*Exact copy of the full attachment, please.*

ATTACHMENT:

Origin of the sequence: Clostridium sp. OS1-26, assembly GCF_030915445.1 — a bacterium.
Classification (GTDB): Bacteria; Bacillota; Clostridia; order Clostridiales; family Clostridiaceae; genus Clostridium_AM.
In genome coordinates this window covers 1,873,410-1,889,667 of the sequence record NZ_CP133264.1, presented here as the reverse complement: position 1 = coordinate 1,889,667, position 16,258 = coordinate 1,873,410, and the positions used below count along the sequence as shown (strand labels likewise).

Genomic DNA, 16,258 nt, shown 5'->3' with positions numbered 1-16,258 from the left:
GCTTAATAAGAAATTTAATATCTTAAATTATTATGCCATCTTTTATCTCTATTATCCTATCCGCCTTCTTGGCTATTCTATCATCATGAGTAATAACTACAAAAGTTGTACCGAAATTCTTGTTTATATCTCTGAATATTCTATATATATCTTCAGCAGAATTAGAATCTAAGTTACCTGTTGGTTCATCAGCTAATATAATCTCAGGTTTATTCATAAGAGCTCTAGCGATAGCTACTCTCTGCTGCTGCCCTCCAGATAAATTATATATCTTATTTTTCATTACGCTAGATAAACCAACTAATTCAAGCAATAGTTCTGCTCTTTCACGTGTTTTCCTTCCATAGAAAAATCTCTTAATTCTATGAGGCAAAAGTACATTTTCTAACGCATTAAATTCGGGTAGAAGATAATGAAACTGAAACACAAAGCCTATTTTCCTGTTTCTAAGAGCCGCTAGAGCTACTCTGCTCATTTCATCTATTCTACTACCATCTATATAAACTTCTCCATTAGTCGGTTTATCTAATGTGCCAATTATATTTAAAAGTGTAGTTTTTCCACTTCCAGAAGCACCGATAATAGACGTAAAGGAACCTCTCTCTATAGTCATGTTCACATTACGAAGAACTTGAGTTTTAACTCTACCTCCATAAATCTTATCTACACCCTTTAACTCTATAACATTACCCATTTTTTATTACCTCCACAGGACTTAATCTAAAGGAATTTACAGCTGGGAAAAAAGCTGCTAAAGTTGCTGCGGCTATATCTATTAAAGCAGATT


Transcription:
Origin of the sequence: Clostridium sp. OS1-26, assembly GCF_030915445.1 — a bacterium.
Classification (GTDB): Bacteria; Bacillota; Clostridia; order Clostridiales; family Clostridiaceae; genus Clostridium_AM.
In genome coordinates this window covers 1,873,410-1,889,667 of the sequence record NZ_CP133264.1, presented here as the reverse complement: position 1 = coordinate 1,889,667, position 16,258 = coordinate 1,873,410, and the positions used below count along the sequence as shown (strand labels likewise).

Genomic DNA, 16,258 nt, shown 5'->3' with positions numbered 1-16,258 from the left:
GCTTAATAAGAAATTTAATATCTTAAATTATTATGCCATCTTTTATCTCTATTATCCTATCCGCCTTCTTGGCTATTCTATCATCATGAGTAATAACTACAAAAGTTGTACCGAAATTCTTGTTTATATCTCTGAATATTCTATATATATCTTCAGCAGAATTAGAATCTAAGTTACCTGTTGGTTCATCAGCTAATATAATCTCAGGTTTATTCATAAGAGCTCTAGCGATAGCTACTCTCTGCTGCTGCCCTCCAGATAAATTATATATCTTATTTTTCATTACGCTAGATAAACCAACTAATTCAAGCAATAGTTCTGCTCTTTCACGTGTTTTCCTTCCATAGAAAAATCTCTTAATTCTATGAGGCAAAAGTACATTTTCTAACGCATTAAATTCGGGTAGAAGATAATGAAACTGAAACACAAAGCCTATTTTCCTGTTTCTAAGAGCCGCTAGAGCTACTCTGCTCATTTCATCTATTCTACTACCATCTATATAAACTTCTCCATTAGTCGGTTTATCTAATGTGCCAATTATATTTAAAAGTGTAGTTTTTCCACTTCCAGAAGCACCGATAATAGACGTAAAGGAACCTCTCTCTATAGTCATGTTCACATTACGAAGAACTTGAGTTTTAACTCTACCTCCATAAATCTTATCTACACCCTTTAACTCTATAACATTACCCATTTTTTATTACCTCCACAGGACTTAATCTAAAGGAATTTACAGCTGGGAAAAAAGCTGCTAAAGTTGCTGCGGCTATATCTATTAAAGCAGATT